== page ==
- Posted by Mary's Advocates
- On July 22, 2016
- Scholarly Resource
Instituto Martin de Azpilcueta.
Code of Canon Law Annotated Second edition revised and updated of the 6th Spanish language edition.
Woodridge, IL: Midwest Theological Forum, 2004.
Prepared under the responsibility of the Instituto Martin de Azpilcueta. Edited by Ernest CAPARROS, Michel THERIAULT (+), JEAN THORN (+). Second edition revised and updated of the 6th Spanish language edition. Edited by Ernest CAPARROS, Helene AUBE. Assisted by Juan Ignacio ARRIETA, Michael A. HACK, Jerome L. JUNG, David MOTIUK.
Article 2 Separation While the Bond Remains
Dr. Javier Hervada, Holder of the Chair of canon law,
Faculties of Law and Canon Law, University of Navarra, Pamplona.
Separation consists in the suspension of conjugal rights and obligations, although the bond remains. It is an undesirable situation, but it may constitute a remedy for circumstances that are extremely harmful for the spouses or their offspring.
Can. 1151 —- Spouses have the obligation and the right to maintain their common conjugal life, unless a lawful reason excuses them.
1151 — “Convictus” (from convivo) means “life in company,” cohabitation; the CIC/83, therefore, is of the same opinion as the C1C/17: it begins the canons on separation with a declaration of the duty of the spouses to live together. It substitutes the expression : “convictus” for that of “vitae coniugalis communionem” (c. 1128 of the CIC/17), so that there might be no confusion with the conjugal bond which, in accordance with the terminology of Vatican II (GS 48), is described as “communitas vitae et amoris.”
Separation does not only involve suspension of common life and of the duty of the spouses to live together, but also entails the suspension of conjugal rights and obligations in general, with the exception of certain aspects; however, the most typical element, and that in which the state of marriage is most clearly shown as separation, is the suspension of common life and conjugal cohabitation.
What are the just reasons for separation? In marriage, apart from the conjugal rights and obligations in the strict sense, there are principles that regulate married life, that is, general guidelines for the behavior of the spouses. There are five such principles:
1) The spouses must remain faithful;
2) They must strive after mutual materiel or bodily perfection;
3) They must strive after mutual spiritual perfection;
4) The spouses must live together,
5) They must strive after the material and spiritual good of their offspring.
Reasons for separation, therefore, are those actions that seriously damage any of these principles. Consequently, the reasons for separation may be reduced to these four headings: adultery, grave bodily harm to the spouse or children, grave spiritual harm to the spouse or children, desertion.
Can. 1152 [concerns adultery and is omitted on this webpage]
Can. 1153 — §1. A spouse who occasions grave danger of soul or body to the other or to the children, or otherwise makes the common life unduly difficult, provides the other spouse with a lawful reason to leave, either by a decree of the local Ordinary or, if there is danger in delay, even on his or her own authority.
§2. In all cases, when the reason for separation ceases, the common conjugal life is to be restored unless otherwise provided by ecclesiastical authority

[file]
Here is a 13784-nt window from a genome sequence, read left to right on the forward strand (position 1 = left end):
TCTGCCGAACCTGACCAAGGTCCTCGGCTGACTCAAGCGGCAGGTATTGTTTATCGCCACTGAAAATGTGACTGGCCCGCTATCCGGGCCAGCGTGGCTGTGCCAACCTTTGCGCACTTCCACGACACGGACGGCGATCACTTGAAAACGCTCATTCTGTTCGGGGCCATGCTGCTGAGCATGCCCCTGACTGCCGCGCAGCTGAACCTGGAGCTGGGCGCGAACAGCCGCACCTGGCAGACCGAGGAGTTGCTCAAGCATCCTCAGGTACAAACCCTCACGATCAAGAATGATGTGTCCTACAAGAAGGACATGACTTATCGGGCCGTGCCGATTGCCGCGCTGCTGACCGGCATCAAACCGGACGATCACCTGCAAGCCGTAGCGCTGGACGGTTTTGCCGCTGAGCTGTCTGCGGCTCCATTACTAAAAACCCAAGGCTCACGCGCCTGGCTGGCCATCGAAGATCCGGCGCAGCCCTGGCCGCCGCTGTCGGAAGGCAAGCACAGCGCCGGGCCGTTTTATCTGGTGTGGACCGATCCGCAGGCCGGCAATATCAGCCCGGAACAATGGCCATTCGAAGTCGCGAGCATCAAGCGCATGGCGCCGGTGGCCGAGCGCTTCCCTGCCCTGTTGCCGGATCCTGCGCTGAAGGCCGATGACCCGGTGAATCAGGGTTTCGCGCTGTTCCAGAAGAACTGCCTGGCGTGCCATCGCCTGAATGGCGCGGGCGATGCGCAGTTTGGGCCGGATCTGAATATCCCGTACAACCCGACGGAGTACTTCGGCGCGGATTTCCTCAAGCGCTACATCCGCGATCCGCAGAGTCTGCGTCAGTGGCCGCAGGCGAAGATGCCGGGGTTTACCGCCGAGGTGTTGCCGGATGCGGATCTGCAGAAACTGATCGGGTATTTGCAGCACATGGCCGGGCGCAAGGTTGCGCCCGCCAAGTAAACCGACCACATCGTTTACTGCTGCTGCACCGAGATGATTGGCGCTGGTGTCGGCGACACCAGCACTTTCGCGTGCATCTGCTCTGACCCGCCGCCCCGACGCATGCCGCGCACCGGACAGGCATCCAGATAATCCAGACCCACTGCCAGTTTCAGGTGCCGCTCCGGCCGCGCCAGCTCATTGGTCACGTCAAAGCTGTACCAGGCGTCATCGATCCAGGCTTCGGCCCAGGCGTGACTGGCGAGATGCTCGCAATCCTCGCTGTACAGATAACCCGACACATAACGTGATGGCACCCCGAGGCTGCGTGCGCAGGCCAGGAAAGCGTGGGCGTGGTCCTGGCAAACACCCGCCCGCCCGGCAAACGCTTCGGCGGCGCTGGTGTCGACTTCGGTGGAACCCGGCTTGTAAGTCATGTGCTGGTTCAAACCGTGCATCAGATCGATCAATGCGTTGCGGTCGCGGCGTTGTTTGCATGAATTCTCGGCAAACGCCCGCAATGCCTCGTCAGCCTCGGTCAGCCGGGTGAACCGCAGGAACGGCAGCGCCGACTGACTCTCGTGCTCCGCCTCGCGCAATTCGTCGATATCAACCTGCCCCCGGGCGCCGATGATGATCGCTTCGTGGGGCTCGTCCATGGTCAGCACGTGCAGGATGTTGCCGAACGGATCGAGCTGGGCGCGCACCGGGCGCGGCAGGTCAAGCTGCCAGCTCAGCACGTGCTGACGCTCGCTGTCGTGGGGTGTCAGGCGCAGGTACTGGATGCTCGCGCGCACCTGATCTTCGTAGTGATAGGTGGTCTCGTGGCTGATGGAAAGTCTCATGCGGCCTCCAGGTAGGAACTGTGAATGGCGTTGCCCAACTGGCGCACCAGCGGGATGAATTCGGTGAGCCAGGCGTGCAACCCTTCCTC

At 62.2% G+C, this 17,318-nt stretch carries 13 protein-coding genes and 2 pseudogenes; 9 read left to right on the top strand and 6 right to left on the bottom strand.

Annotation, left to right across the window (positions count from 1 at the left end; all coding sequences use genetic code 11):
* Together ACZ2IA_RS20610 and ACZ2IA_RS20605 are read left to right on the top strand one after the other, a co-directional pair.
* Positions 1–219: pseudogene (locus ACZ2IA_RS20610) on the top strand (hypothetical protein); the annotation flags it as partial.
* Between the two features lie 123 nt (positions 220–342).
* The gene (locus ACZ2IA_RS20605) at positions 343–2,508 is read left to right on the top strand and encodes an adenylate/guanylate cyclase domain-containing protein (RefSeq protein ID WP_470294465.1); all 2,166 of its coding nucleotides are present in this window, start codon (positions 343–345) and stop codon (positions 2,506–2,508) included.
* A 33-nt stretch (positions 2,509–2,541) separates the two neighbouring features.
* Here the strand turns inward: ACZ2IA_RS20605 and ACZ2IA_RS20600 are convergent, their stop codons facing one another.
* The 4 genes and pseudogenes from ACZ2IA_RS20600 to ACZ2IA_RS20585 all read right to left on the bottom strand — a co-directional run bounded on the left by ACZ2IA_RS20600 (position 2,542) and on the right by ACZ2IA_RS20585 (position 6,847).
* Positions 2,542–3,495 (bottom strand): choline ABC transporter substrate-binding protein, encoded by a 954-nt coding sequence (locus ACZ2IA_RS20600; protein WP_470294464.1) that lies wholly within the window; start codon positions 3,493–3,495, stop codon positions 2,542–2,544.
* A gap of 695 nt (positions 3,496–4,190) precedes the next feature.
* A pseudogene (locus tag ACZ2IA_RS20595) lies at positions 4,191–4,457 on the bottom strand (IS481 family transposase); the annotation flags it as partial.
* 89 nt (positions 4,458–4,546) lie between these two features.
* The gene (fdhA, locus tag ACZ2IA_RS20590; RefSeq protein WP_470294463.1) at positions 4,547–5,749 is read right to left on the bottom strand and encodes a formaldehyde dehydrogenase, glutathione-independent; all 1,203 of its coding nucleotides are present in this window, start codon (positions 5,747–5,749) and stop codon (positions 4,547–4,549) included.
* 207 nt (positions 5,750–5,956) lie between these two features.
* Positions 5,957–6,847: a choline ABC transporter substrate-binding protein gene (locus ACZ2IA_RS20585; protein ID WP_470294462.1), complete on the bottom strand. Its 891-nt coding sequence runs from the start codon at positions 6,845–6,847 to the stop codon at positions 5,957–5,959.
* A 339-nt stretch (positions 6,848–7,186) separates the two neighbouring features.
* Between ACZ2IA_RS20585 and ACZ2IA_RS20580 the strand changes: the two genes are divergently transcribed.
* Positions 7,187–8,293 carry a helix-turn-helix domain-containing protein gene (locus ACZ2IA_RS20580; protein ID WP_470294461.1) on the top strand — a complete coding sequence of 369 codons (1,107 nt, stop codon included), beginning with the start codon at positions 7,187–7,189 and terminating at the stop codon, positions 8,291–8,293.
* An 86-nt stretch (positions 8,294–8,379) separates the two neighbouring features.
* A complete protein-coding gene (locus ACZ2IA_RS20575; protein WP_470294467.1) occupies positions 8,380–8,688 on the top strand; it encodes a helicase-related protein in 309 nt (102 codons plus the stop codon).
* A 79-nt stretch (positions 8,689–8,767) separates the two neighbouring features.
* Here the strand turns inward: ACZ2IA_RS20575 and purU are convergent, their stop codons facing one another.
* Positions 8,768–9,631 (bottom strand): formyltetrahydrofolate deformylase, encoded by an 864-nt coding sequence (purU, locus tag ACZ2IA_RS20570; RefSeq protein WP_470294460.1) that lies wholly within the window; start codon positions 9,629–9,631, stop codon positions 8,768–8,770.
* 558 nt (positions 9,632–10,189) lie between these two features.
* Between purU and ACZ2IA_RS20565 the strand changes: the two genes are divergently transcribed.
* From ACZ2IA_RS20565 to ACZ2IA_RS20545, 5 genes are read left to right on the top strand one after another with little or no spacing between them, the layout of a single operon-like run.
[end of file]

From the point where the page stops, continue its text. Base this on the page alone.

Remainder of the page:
1153 — This canon contains the reasons for temporary separation, that is separation which lasts as long as the reason for it endures. Canon 1131 of the CIC/17 [see Note below] specified these reasons; in contrast, the present law establishes generic types.
It has bean widely discussed in recent years whether it is sufficient that the reasons for separation constitute a danger, or whether it is necessary that this danger should be of culpable origin, as prescribed in common doctrine. A distinction should be made between separation, which suspends conjugal rights and obligations, and the fact that the spouses no longer live together. Indeed, blameless danger is sufficient for there to be no obligation to cohabit; more so, there can be an obligation to not cohabit; e.g., in cases of very contagious grave illnesses, aggressive insanity, etc. Nevertheless, the fact that the spouses do not live together is not equal to de iure separation, i.e., a suspension of conjugal rights and obligations. Blameless, unhappy situations not only fail to constitute reason for suspension of the right and obligation to common life in its sense of solidarity and of sharing, but they also represent cases in which one of the ends of marriage, mutual assistance, must manifest itself in all its width and depth. It is not is the hands of the spouse nor in the power of human judges to suspend an obligation of natural law which has been imposed not only for favorable times, but also for the difficult and painful circumstances of life, when help is most needed from the person who is of the same flesh as the one suffering the misfortune (“[…] to have and to hold, from this day forward, for better, for worse, for richer, for poorer, in sickness and in health […]” Rite of Marriage 25).
In order for the separation to be juridically effective and thus suspend conjugal rights and obligations as well as the objective of mutual assistance, the situations opposed to conjugal life must be culpable, because only guilt breaks the obligation of the other party and one’s own right. Of course, the spouse who is the cause of the problem refuses without good reason to cease cohabiting; his or her conduct is in itself a form of culpability.